DailyPost 2033

Urban local self-government with democratic representation and power, was supposed to be a tool of administration, enforcement and development. Headed by Mayors, it could have become the epitome of what democracy could achieve at the local level, that too in the medium and big urban centres of the country. There could not have been a better way of showcasing planned urban development or at least a methodical one. Smart cities provide different ways of going about it. Was it possible to create superstructure not supported by infrastructure, at least in most parts of most of the urban centres? Planned urban growth with ease of living was the promise out of which municipal corporations, were born, the jury is out after decades of their functioning.

What is the nature and maturity of city governance have they been able to provide? Has it in any way been different to the other forms of governance being provided, and the country cousins, local self-government in smaller towns etc. Given the nature of elections of these bodies and their nature of formation of the political governance mechanisms, ridden by politicking, lot needs to be desired. Unlike the west, we don’t have famed Mayors here, the administrative head, in full control of the city administration and being its face. Mayor as an institution remains relatively unknown in this country. COVID-19 was challenging times for these organisations too, and very rarely they came out with flying colours, Bangalore’s bed blocking scam is a case in point.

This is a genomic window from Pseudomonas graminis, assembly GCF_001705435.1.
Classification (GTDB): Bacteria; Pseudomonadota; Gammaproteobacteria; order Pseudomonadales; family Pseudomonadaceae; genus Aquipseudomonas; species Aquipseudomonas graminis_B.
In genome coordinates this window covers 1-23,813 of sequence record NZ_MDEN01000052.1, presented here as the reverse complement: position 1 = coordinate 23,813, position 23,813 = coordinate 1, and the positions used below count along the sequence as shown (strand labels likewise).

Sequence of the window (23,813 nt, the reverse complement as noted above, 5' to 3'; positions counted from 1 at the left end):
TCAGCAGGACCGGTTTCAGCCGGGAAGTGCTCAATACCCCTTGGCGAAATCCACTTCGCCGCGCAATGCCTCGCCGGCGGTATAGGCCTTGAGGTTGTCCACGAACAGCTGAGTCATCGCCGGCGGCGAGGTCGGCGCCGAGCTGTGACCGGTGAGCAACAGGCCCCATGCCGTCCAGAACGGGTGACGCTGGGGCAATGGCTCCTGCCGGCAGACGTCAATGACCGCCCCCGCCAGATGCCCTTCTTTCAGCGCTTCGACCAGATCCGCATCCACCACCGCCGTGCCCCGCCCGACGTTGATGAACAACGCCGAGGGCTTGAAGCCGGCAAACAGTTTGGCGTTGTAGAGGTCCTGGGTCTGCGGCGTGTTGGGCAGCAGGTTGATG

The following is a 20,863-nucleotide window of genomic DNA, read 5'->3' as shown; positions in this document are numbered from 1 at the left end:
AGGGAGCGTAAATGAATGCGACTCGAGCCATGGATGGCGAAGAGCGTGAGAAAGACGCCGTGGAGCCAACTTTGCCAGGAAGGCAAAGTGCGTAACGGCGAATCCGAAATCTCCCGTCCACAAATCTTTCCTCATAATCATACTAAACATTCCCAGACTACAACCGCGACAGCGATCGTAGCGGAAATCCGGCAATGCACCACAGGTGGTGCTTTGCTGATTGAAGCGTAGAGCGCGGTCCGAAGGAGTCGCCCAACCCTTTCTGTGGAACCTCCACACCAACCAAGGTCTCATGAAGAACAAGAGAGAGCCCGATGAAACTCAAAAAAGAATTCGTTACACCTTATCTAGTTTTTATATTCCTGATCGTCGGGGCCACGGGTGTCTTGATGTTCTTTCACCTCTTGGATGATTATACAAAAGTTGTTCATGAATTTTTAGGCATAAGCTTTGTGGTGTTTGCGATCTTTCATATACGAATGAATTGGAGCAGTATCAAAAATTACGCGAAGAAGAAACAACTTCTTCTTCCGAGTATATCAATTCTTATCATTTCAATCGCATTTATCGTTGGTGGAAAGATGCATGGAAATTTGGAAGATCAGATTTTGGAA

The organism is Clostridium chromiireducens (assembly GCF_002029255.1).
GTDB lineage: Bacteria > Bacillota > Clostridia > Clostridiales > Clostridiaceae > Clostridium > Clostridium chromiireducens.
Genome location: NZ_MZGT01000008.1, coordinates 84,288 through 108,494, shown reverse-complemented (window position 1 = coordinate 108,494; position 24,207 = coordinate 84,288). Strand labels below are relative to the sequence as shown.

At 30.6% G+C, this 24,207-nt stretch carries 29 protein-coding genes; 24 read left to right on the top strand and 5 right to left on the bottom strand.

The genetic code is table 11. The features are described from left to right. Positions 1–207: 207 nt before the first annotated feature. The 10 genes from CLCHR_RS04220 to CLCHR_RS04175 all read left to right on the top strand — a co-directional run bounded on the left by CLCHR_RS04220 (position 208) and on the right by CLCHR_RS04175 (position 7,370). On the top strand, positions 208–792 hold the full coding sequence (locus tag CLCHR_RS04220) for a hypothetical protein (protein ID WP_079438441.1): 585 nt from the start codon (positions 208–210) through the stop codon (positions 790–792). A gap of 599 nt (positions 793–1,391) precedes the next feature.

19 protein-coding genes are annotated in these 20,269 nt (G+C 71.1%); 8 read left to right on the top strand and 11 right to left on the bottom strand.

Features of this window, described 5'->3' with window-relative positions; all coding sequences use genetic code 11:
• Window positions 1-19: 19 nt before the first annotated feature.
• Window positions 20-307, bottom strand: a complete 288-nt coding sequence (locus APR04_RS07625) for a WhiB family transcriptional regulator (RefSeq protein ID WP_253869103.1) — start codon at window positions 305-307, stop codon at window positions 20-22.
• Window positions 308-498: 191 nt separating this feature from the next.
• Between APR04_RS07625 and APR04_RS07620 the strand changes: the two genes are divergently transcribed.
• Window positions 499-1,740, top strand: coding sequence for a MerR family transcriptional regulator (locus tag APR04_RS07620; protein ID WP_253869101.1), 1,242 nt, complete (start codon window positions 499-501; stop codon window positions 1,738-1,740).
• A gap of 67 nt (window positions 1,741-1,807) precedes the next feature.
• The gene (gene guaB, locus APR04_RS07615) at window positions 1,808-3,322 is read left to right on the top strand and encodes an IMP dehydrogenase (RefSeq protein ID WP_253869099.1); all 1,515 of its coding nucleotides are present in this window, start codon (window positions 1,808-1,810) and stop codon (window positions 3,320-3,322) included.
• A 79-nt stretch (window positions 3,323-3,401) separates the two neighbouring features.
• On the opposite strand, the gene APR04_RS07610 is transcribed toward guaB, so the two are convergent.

Do our municipal bodies have some special skills or expertise to run urban governance of a different kind, oriented to proactive implementation of rules, meticulous enforcement, maintenance of the huge infrastructure with growth and development of every type. Today we can safely say, it is an age of municipal chaos, and we are moving in the direction of urban misery. Parts of areas in a large number of cities have descended into it already. If we get into the encroachments in our cities, we would lose count or the other way round, it would be surprising to find pockets with no encroachments. How does this happen right under the eyes of the municipal administration is a million dollar question.

Few other pointers would not be out of place. These urban local self-governing bodies are flush with funds. BMC is the richest in India, and beats a large number of its foreign counterparts. Encroachments apart, what percentage of buildings stick to the approved plan. Exact figures are not available, given the reality on the ground, it would be a very high percentage. Then the unauthorised constructions, counting them today in any urban center would be a waste of time, the magnitude being so huge. On the infra side, potholes on Bangalore roads are always in the news. Judicial intervention and few deaths have made no difference. Pace of infra projects indicates timelines only on paper. Areas dug up on utilities are endless, large parts dug up at times gives the look of excavated sites. Leaving aside the other details of urban misery, one solid downpour, and our cities stop even looking like cities, horror we have learned to live with.

Sanjay Sahay

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